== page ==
In the 1700s, girls learned basic sewing skills by making sewing samplers. A sampler is made by stitching a strand of embroidery thread into a piece of fabric using a sewing needle. The word sampler comes from a French word that means example. The sampler was an example of a person’s sewing skills. Sewing was a necessary skill during this time period. Most families sewed their own clothes, bedding, and curtains. Learning to sew well gave wealthy girls family pride. It gave poor girls a chance to earn a living.
Cross-stitch is a type of hand sewing in which x-shaped stitches are used to form a pattern or picture. It’s one of the easiest needlework stitches. A cross-stitch picture requires planning. The sewer has to count their stitches carefully to make sure the letters and numbers are the same height and are spaced equally.
3-D CROSS-STITCH NAMETAG
In this activity, your students will use a paper grid to plan how they’d make cross-stitches to sew their name on a piece of needlepoint fabric. (If you can provide an embroidery hoop, thread, and needle, each student can practice making the cross-stitches to form the first letter of their name.) But just using the paper grid to plan how to stitch the letters will be difficult for many students. They will get an idea of how hard it is to cross-stitch numbers, letters, and other shapes onto a piece of fabric. When they complete the project, they’ll have a cool pop-up nametag to display on their desk.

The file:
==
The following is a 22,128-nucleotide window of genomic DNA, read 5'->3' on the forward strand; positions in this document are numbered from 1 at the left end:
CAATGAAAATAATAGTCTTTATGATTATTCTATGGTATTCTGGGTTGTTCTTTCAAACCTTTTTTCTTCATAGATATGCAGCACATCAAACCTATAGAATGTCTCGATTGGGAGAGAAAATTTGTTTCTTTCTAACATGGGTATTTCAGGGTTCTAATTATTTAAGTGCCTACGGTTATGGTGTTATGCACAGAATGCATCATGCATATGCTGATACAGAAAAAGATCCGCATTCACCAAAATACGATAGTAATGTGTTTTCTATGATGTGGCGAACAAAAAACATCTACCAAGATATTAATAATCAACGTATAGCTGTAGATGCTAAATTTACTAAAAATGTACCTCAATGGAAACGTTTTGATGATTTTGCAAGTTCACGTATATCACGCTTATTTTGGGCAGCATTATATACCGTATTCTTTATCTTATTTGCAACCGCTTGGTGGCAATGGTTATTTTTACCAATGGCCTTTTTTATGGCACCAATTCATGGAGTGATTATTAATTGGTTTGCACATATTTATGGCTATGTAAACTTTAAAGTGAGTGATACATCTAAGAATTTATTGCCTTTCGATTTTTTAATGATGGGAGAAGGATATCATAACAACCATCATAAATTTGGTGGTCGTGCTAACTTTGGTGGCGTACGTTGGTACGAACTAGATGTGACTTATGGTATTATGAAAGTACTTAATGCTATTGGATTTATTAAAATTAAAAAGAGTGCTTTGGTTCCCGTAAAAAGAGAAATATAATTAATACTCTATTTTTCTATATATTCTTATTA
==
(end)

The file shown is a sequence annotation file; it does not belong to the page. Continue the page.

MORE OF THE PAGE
BETSY ROSS & THE FIRST UNITED STATES FLAG
There is no written documentation of who sewed the first flag. But several relatives of Betsy Ross have testified to having heard family stories of the flag’s creation. Betsy Ross was an upholsterer by trade. It was not uncommon for upholsterers to be tasked with making flags. Betsy Ross knew George Washington. She’d sewn buttons on his jacket. They also went to the same church. No one else has come forward with claims about who created the first flag. It was most likely Betsy Ross.
The colors of the flag are red (for valor and hardiness), white (for purity and innocence), and blue (for vigilance, perseverance, and justice). The original 13 stars represented the 13 colonies. They were sewn in a circle to signify that the colonies were equal in importance.